There are very few details about the gunship operations in Iraq. Among the things that we know is that two AC-130s along with some A-10 Warthogs were involved in a quite famous airstrike during which 116 ISIS-controlled fuel trucks were destroyed near Abu Kamal, Syria, on Nov. 15, 2015 as part of the coalition’s Operation Tidal Wave II.

Today the gunship legacy continues with the September 2017 delivery of the first six AC-130J Ghostrider gunships, the latest and most advanced version of the AC-130. The new AC-130J is a massive upgrade over previous versions: according to Air Force Times writer Stephen Losey, “The most heavily-armed gunship in history, bristling with 30mm and 105mm cannons, AGM-176A Griffin missiles, and the ability to carry Hellfire missiles and GBU-39 Small Diameter Bombs.”

Stephen Losey also reports in an October 2016 article in the “Air Force Times” that the performance of the new AC-130J Ghostrider is greatly enhanced over previous AC-130 versions. “It’s lighter, faster and more efficient.” Losey quoted USAF Maj. Jarrod Beers, a weapons system officer on the new AC-130J. According to Losey, Maj. Beers told him, “[It] burns 25 to 30 percent less gas than legacy aircraft. It flies at a top speed of about 362 knots, or 416 miles per hour – well above the roughly 300 mph top speed of the AC-130U. The AC-130J can fly a maximum range of 3,000 miles and up to 28,000 feet in the air – about twice as far, and roughly 3,000 feet higher than the AC-130U.”

Tech. Sgt. Jarred Huseman, left, and Tech. Sgt. Oscar Garcia, special missions aviators with the 1st Special Operations Group, Detachment 2, operate a 105 mm cannon on an AC-130J Ghostrider gunship, “Angry Annie,” during a training mission over Eglin Range, Fla., Jan. 23, 2017. The 105 mm cannon recoils back 49 inches, with 14,000 pounds of force. (U.S. Air Force photo by Senior Airman Jeff Parkinson)

There is even discussion of installing a laser weapon on the AC-130U. An April 2017 report in “National Defense” by reporter Yasmin Tadjdeh said that the Air Force is going to test “streamlined electrical lasers” as opposed to heavy chemical lasers for use onboard the AC-130U. The primary challenges remaining are insulation from airframe vibration and turbulence to maintain a suitably focused beam. But when you consider advances in commercial optical stabilization in everything from GoPro camera mounts to long telephoto lenses on still and video cameras, this problem will be rapidly solved for laser weapon use onboard the AC-130U. In testing, the laser weapon would replace the current location of the 30mm gun and add the installation of a special clear optical “window” the laser could shoot through to eliminate movement of the weapon from the boundary layer of air entering the fuselage.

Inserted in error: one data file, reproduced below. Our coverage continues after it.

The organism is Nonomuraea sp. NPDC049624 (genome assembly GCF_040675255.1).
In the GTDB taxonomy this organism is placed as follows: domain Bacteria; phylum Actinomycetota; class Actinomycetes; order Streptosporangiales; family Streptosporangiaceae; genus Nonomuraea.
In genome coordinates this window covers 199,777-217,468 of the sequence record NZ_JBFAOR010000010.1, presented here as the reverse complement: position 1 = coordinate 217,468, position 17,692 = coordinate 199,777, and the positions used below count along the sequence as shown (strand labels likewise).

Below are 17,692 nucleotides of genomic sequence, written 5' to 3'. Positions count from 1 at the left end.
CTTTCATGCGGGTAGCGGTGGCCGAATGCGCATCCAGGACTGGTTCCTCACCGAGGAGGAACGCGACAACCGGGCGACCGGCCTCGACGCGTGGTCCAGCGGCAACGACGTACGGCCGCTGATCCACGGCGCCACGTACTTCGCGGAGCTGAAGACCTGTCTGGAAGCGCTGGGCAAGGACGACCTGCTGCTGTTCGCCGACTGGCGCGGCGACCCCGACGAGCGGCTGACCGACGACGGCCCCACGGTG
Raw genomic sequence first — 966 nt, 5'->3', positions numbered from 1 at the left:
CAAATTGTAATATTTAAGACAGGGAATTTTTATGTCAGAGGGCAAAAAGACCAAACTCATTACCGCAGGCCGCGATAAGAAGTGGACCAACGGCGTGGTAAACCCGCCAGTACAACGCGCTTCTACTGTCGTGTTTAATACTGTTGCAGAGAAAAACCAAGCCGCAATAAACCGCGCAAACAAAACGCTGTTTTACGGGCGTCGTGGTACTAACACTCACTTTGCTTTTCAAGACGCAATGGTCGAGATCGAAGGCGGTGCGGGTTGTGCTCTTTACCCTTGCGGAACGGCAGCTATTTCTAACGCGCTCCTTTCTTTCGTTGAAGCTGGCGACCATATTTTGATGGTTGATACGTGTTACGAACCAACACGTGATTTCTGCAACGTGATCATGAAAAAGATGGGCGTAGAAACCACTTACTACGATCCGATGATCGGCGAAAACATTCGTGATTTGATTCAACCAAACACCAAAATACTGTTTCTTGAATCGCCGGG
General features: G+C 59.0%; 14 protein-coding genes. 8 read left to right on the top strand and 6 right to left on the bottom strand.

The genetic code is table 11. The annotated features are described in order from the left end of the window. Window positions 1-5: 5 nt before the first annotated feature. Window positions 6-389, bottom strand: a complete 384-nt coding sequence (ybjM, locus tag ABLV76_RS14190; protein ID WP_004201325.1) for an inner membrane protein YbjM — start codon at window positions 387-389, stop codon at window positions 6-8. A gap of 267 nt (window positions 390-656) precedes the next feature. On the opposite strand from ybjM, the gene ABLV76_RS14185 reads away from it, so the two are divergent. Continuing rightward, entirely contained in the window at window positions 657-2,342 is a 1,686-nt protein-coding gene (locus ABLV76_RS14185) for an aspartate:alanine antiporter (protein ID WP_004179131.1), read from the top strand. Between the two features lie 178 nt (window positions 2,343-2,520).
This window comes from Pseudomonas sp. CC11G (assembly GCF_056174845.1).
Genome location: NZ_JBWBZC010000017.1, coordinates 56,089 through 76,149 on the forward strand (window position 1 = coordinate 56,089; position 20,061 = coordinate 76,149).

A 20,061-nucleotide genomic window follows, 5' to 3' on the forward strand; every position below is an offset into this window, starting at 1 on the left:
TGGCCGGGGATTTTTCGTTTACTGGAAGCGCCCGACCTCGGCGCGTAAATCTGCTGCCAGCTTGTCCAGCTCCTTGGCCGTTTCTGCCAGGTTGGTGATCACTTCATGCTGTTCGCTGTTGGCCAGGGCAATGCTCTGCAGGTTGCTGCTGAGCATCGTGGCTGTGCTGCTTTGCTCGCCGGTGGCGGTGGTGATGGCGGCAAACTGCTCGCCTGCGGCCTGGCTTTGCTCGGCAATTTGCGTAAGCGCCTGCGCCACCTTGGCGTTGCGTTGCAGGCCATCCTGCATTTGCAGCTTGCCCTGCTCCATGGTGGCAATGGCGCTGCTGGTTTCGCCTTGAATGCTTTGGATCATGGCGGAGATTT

Future AC-130s may be equipped with stabilized laser weapons. (Photo: USAF)

Although there is no current (unclassified) plan to install a laser weapon operationally on the AC-130U Ghostrider, that is subject to change pending the outcome of the weapon evaluation. But one thing that is absolutely guaranteed, especially according to AC-130 gunship crews we spoke to at the Aviation Nation Air & Space Expo 2017 at Nellis AFB, Nevada. The heavy gunship is not going away anytime soon, even with the integration of new strike assets like the F-35 Joint Strike Fighter, remotely piloted aircraft and evaluation programs like the Light Attack Experiment. The heavy gunship will remain relevant, increasingly lethal but significantly less vulnerable for many years to come.

A Navy Academy Professor Did A Presentation On The Actual Stealthiness Of The (Fictional) MiG-31 Firefox

A Naval Aeronautics professor analyzed the stealthiness the MiG-31, the fictional aircraft of Clint Eastwood’s techno-thriller action “Firefox” movie, in a presentation to General Dynamics and NASA.

A couple of weeks ago we have published a story on the MiG-31 Firefox, the Soviet stealth interceptor aircraft, capable of Mach 6 introduced by a 1977 novel of the same name by Craig Thomas, and made popular by an action movie, released in 1982, produced, directed by and starring Clint Eastwood.